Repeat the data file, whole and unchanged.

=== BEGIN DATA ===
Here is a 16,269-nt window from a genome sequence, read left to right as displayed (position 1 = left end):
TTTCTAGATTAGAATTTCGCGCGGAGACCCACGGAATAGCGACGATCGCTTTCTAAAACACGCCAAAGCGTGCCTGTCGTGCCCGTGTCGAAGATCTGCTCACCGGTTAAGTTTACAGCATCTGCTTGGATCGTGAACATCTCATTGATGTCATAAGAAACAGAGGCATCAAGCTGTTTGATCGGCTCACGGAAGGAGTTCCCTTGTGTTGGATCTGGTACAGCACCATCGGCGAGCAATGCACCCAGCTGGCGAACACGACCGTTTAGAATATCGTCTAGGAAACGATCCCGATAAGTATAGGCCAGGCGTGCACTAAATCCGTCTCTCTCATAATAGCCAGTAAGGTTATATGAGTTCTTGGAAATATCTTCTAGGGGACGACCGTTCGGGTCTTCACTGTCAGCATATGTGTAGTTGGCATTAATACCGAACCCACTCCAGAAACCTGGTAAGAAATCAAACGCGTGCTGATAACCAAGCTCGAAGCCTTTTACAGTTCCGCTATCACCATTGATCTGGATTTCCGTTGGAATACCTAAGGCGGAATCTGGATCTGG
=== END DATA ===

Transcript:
Here is a 16,269-nt window from a genome sequence, read left to right as displayed (position 1 = left end):
TTTCTAGATTAGAATTTCGCGCGGAGACCCACGGAATAGCGACGATCGCTTTCTAAAACACGCCAAAGCGTGCCTGTCGTGCCCGTGTCGAAGATCTGCTCACCGGTTAAGTTTACAGCATCTGCTTGGATCGTGAACATCTCATTGATGTCATAAGAAACAGAGGCATCAAGCTGTTTGATCGGCTCACGGAAGGAGTTCCCTTGTGTTGGATCTGGTACAGCACCATCGGCGAGCAATGCACCCAGCTGGCGAACACGACCGTTTAGAATATCGTCTAGGAAACGATCCCGATAAGTATAGGCCAGGCGTGCACTAAATCCGTCTCTCTCATAATAGCCAGTAAGGTTATATGAGTTCTTGGAAATATCTTCTAGGGGACGACCGTTCGGGTCTTCACTGTCAGCATATGTGTAGTTGGCATTAATACCGAACCCACTCCAGAAACCTGGTAAGAAATCAAACGCGTGCTGATAACCAAGCTCGAAGCCTTTTACAGTTCCGCTATCACCATTGATCTGGATTTCCGTTGGAATACCTAAGGCGGAATCTGGATCTGG